They prefer the defending national champions, thank you. The Crimson Tide hammered that point home with Saturday's 45-10 victory over the Tennessee Volunteers, who used that anonymous label as a motivational ploy during the week.
McCarron said he took that personally and "wanted to come out and score as many points as possible on them" and not leave the game whatever the score.
"For (them) to kind of say we haven't deserved their respect to call us Alabama, they call us 'Red Team,'" McCarron said. "And for their head coach to come out and say they can play against anybody, I don't think we're just anybody.
"We won two national championships in a row and we're undefeated right now. So we're not just anybody."
Indeed, Alabama (8-0, 5-0 Southeastern Conference) has outscored its last six opponents 246-26.
T.J. Yeldon scored on three 1-yard runs and McCarron completed 19 of 27 passes for 275 yards and two first-half touchdowns for the Tide, which raced to a 35-0 halftime lead in a thoroughly one-sided rivalry game.
Landon Collins returned an interception 89 yards for another score.
The Volunteers (4-4, 1-3) dropped their seventh straight in the rivalry, tying the most consecutive defeats for either team. They couldn't build on the momentum from an upset of No. 20 South Carolina that snapped a 19-game skid against ranked teams.
"We probably played our worst half of football we played all year," Tennessee coach Butch Jones said. "Some of that was due to the quality of our opponent and some of that was self-inflicted wounds."
Tennessee also won seven in a row from 1995-2001, but Jones' program clearly has plenty of catching up to do.
Jones might have gotten a head start when he turned to freshman quarterback Josh Dobbs to open the second half in his first college action, replacing a struggling Justin Worley.
Worley, who hurt his thumb last week, was 8-of-15 passing for 120 yards and was intercepted twice, including the pick-six to Collins.
"(Worley) could have went, but it was hard for him to throw with any velocity, so instead of risking further injury we went with Josh," Jones said. "For a true freshman, playing for the first time in this kind of environment I thought he did very well."
Dobbs didn't make Tennessee's last road trip to Florida, and seemed destined for a redshirt season. He did seem to provide a second-half spark.
Dobbs completed 5 of 12 passes for 75 yards, ran three times for 19 yards. Fellow freshman Marquez North, who helped set up the game-winning score against South Carolina, gained 87 yards on four catches.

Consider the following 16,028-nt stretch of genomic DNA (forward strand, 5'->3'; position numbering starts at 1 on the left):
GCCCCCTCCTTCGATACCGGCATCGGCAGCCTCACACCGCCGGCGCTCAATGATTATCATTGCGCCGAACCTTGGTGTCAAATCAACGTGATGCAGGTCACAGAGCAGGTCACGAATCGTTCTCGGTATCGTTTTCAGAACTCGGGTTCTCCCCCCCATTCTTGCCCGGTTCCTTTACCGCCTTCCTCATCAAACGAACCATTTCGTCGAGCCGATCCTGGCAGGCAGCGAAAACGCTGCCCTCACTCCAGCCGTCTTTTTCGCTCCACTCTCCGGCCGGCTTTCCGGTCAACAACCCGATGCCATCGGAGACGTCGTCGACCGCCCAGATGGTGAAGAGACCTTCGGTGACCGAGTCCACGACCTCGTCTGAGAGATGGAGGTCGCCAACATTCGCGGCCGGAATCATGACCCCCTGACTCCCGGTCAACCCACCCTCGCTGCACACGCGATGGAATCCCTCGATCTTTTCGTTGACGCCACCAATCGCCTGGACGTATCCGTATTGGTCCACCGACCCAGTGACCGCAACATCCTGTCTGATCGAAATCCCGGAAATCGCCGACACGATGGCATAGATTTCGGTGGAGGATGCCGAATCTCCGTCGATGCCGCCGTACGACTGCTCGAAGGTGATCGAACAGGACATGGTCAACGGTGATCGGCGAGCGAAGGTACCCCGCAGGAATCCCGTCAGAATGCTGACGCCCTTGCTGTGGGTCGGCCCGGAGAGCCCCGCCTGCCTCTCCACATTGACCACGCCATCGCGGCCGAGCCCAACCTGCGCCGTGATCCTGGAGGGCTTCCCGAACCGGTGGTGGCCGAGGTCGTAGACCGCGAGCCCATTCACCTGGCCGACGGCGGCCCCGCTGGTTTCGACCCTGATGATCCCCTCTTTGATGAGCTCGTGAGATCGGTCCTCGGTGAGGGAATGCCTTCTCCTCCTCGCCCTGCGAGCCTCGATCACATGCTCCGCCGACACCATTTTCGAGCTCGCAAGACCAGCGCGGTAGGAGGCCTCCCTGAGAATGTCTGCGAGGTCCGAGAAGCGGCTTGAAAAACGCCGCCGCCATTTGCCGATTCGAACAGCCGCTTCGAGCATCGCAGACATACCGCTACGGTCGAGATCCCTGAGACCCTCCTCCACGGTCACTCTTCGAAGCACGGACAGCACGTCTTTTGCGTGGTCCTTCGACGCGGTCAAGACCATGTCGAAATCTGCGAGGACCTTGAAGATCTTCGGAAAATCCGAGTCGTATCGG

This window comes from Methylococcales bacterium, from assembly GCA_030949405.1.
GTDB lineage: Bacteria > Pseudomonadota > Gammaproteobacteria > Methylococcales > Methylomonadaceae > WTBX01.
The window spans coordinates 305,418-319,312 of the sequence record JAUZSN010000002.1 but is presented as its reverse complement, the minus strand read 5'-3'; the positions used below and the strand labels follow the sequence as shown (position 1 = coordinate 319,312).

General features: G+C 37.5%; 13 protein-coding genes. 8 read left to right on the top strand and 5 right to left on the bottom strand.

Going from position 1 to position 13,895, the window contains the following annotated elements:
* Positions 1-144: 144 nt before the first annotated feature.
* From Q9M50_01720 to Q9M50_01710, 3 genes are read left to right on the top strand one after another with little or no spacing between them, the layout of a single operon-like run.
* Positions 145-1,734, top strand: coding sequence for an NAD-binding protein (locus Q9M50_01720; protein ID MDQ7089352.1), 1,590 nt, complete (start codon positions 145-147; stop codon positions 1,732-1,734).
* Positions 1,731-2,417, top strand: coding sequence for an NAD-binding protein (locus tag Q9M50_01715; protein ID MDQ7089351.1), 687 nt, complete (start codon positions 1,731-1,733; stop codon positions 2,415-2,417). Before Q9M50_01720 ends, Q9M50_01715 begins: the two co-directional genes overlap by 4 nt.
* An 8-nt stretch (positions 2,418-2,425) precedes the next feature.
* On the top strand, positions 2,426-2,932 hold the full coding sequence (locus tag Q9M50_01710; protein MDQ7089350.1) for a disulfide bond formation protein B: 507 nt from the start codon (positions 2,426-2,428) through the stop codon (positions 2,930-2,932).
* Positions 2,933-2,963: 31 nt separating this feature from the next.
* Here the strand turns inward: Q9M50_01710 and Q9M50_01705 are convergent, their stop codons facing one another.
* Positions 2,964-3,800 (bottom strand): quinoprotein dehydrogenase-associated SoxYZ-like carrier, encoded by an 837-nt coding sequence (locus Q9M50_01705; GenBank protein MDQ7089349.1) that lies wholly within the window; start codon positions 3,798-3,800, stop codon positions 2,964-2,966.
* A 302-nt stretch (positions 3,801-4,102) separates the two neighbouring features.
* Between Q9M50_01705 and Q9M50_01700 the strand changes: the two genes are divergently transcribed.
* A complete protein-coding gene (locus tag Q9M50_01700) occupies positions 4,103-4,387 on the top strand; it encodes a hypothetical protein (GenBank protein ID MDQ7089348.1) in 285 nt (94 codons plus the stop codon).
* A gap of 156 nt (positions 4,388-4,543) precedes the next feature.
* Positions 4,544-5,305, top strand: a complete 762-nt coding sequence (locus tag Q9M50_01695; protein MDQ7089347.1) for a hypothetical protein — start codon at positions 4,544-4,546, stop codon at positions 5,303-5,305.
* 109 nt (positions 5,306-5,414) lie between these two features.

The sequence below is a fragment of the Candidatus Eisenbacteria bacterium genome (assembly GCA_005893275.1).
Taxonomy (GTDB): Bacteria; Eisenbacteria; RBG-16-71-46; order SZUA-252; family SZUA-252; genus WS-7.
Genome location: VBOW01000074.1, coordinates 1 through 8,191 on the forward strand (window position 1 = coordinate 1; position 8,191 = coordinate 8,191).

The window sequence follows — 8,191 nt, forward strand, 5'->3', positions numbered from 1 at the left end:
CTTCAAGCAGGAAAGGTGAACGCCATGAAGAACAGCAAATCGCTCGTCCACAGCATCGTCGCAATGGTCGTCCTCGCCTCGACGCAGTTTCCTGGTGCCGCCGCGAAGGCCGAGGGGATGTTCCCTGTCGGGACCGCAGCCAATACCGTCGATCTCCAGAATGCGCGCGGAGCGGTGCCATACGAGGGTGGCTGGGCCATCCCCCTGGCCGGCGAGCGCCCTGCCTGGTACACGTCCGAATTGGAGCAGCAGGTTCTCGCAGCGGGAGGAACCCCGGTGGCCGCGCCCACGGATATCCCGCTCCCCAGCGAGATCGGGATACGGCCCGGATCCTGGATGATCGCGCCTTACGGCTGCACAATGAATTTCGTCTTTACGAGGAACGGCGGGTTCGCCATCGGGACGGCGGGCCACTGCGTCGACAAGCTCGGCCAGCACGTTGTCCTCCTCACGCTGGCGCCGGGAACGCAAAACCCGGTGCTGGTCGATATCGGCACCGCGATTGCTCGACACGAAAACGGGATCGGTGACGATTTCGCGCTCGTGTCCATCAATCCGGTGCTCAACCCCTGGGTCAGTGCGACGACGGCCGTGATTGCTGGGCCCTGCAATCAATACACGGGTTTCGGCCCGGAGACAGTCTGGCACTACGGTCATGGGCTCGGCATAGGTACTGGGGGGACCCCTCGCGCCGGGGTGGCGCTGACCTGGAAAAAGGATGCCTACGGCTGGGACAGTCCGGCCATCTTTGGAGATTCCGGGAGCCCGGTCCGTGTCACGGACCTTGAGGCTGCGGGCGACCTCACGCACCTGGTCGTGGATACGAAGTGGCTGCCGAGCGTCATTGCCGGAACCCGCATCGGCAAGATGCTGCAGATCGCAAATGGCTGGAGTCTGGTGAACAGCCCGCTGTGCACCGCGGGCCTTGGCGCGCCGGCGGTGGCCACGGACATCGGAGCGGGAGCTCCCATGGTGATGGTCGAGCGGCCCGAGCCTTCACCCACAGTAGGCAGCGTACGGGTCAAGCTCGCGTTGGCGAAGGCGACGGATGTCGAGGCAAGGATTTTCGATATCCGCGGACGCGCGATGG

Rajion Neal ran for 70 yards on 13 carries.
Alabama's Kenyan Drake ran for 89 yards on 14 carries while Yeldon ran 15 times for 72 yards in his first three-touchdown game. Kevin Norwood caught six passes for 112 yards, including an acrobatic grab while falling backward in a catch coach Nick Saban called "unbelievable."
The Tide, which earlier had a 104-0 scoring binge ended, had allowed only nine points in its first four home games. Neal's 3-yard run early in the fourth quarter was the first touchdown Alabama had allowed at Bryant-Denny Stadium this season.
"We knew Tennessee was a team that could play with anybody in the country," Saban said. "I think it was a challenge for our guys to prove who we were and how we could play against them."
Dobbs didn't complete a pass on his first drive but Neal's 43-yard run set up Michael Palardy's field to snap Alabama's string of unanswered points. That was the fifth-biggest such streak in Tide history, going back to the third quarter of the Kentucky game on Oct. 12.
Tennessee did have early scoring chances. Worley misfired on fourth-and-7 from Alabama's 34. He led the Vols to the Tide 24 late in the first half but Collins then returned an interception the distance in the final seconds.
Collins took over the starting spot this week when Vinnie Sunseri went down with a season-ending knee injury against Arkansas.
Alabama starting nose tackle Brandon Ivory missed the game for unspecified medical reasons. Saban said running back Jalston Fowler sustained a concussion in the first half, and he didn't return.
Saban had urged early-departing students to stick around for the full game. One responded with a sign saying, "We'll stay for 60 if you stay forever."
"That sounds good to me," responded Saban, the subject of job rumors each offseason. "I'm too damn old to go someplace else and start over, I can tell you that."